3. Its maintenance is relatively simple and involves changing only the outer layer every 5 to 8 years. This is the time when it begins to deteriorate due to the action of rain and direct sunlight.
  4. Due to its lightness, ease of storage, and transport, it stands out as a good alternative for maximizing the logistics of projects in remote areas.

Disadvantages of using pelupuh as a roofing system:

  1. Like any other bamboo system, if not properly treated and maintained, pelupuh can be susceptible to wood-eating insects, such as bamboo mites and mealybugs, as well as decay caused by fungal growth.
  2. It's essential to be aware that the outer layer of the system may require replacement between 5 to 8 years, depending on its exposure to moisture, sunlight, extreme temperature variations and leaf litter from trees. Regular inspections and maintenance are crucial to assess the condition and ensure the longevity of pelupuh roofing.

BAMBOO U - Pelupuh or Flatten Bamboo at Bamboo Pure
Details of a flattened bamboo shingles storage at PTBP Factory in Bali - Photos by Bamboo U


Craftsmanship at Its Finest - a guide to make your own flatten bamboo shingle

Now, as you carefully consider your context and recognize the potential of pelupuh as a valuable technique for your bamboo projects, it's time to reveal the amazing beauty and skillful craftsmanship that goes into pelupuh production. From its symmetrical design to its rhythmic patterns, each flattened bamboo component is meticulously crafted to create a stunning visual spectacle.

Starting with a simple bamboo pole of Gigantochloa apus, Guadua angustifolia, or any other species with a thick culm wall, with the desired length, follow the steps below:

  1. Make an initial cut in the culm, dividing it in half lengthwise using an Ax or a Machete, and with a help of a shovel open the culm longitudinally.
  2. Make a series of cuts into the culm wall from the inside out using a hatchet, making sure to not pierce the entire culm wall. Instead, it should be cut just enough for the section to be flattened out.
  3. With the culm already flattened, use a long shovel or a machete to remove the diaphragms present in the nodes. This will make the inside part look smoother
  4. With the long shingles made, you can now resize them to the desired length and combine them in a 3 layer pattern. The first layer will be flattened bamboo, the second with an asphalt liner, and the last with the flattened bamboo again. Attach all the layers to the rafters using a nail gun.

BAMBOO U - The process of flatten bamboo processing.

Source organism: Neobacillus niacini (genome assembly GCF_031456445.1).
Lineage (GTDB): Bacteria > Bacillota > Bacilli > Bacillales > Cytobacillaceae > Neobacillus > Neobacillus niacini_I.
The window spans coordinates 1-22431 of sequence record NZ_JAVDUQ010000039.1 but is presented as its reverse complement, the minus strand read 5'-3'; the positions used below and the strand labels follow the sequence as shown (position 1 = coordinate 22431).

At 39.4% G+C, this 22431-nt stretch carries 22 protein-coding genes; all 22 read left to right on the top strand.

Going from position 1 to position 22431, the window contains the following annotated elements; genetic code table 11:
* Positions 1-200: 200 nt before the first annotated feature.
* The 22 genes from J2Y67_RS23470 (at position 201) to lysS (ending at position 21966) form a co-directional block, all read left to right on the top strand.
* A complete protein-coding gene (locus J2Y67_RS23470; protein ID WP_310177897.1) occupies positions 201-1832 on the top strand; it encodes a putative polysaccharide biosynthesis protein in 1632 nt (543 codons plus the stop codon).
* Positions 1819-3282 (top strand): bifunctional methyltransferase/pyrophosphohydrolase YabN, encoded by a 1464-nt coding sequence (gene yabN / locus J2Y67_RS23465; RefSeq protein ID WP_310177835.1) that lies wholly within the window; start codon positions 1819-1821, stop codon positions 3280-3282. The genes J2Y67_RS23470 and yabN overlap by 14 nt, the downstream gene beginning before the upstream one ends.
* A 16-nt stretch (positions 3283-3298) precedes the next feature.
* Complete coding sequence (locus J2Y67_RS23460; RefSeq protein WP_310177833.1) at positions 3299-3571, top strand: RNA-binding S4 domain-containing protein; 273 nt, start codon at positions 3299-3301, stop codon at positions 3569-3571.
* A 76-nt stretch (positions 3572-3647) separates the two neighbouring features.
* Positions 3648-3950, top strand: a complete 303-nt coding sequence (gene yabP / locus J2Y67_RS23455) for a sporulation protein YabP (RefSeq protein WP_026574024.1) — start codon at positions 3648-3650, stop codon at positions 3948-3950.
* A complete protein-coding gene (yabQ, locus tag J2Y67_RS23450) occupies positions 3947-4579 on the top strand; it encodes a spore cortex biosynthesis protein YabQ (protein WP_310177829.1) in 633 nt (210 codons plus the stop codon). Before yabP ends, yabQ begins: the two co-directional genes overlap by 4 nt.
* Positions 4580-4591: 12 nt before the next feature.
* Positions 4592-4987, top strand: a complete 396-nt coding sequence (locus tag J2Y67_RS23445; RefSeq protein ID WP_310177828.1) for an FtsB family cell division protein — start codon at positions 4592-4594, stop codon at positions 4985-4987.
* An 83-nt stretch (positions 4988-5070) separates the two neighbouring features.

It is crucial to note that a careful selection of mature bamboo culms, proper pole treatment, and good storage are critical safeguards that will ensure the material's durability and structural performance. If well maintained and the outer layer periodically replaced, the synthetic waterproof membrane system can last 20-25 years.

In an era of environmental consciousness, pelupuh stands tall as an embodiment of sustainable architecture and a ray of hope for a greener future. By harnessing the inherent qualities of bamboo, this roofing system offers a convincing alternative to reduce the negative environmental effect of building by utilizing a natural resource as a roofing system.

From its renewable and fast-growing nature to its carbon sequestration properties, a bamboo roofing system shows up as an alternative to conventional construction materials. Since it requires fewer resources and energy in its production, compared to other traditional alternatives, the use of pelupuh in construction can actively contribute to mitigating the impact of the construction and reduce the amount of waste normally found in construction sites.

BAMBOO U - Roof at The Kul Kul Farm Bali

The use of pelupuh not only offers aesthetic and technical advantages as a natural roof solution but also aligns with the principles of sustainability, promoting a harmonious coexistence between human needs and the natural world.


Interested in learning more about designing and building with bamboo? We will be taking a deeper look at all of these topics and more during our next online and in-person courses in Bali. Check out our upcoming courses here: https://www.bamboou.com/courses

Cover Image of The Arc designed by IBUKU, Photographed by Tommaso Riva
Other Images courtesy of Bamboo U and Luiz Fellipe Machado

BAMBOO U - Luiz Fellipe Machado
About the author
Luiz Fellipe Machado | Architect and Educator

Passionate Architect and Educator from Brazil, specializing in Bamboo Design and Permaculture. With experience managing projects in Europe and South America, Luiz integrates natural materials and original approaches whenever possible into his work. For Luiz, Education is a joyous pursuit based on collaboration, sharing, and creativity.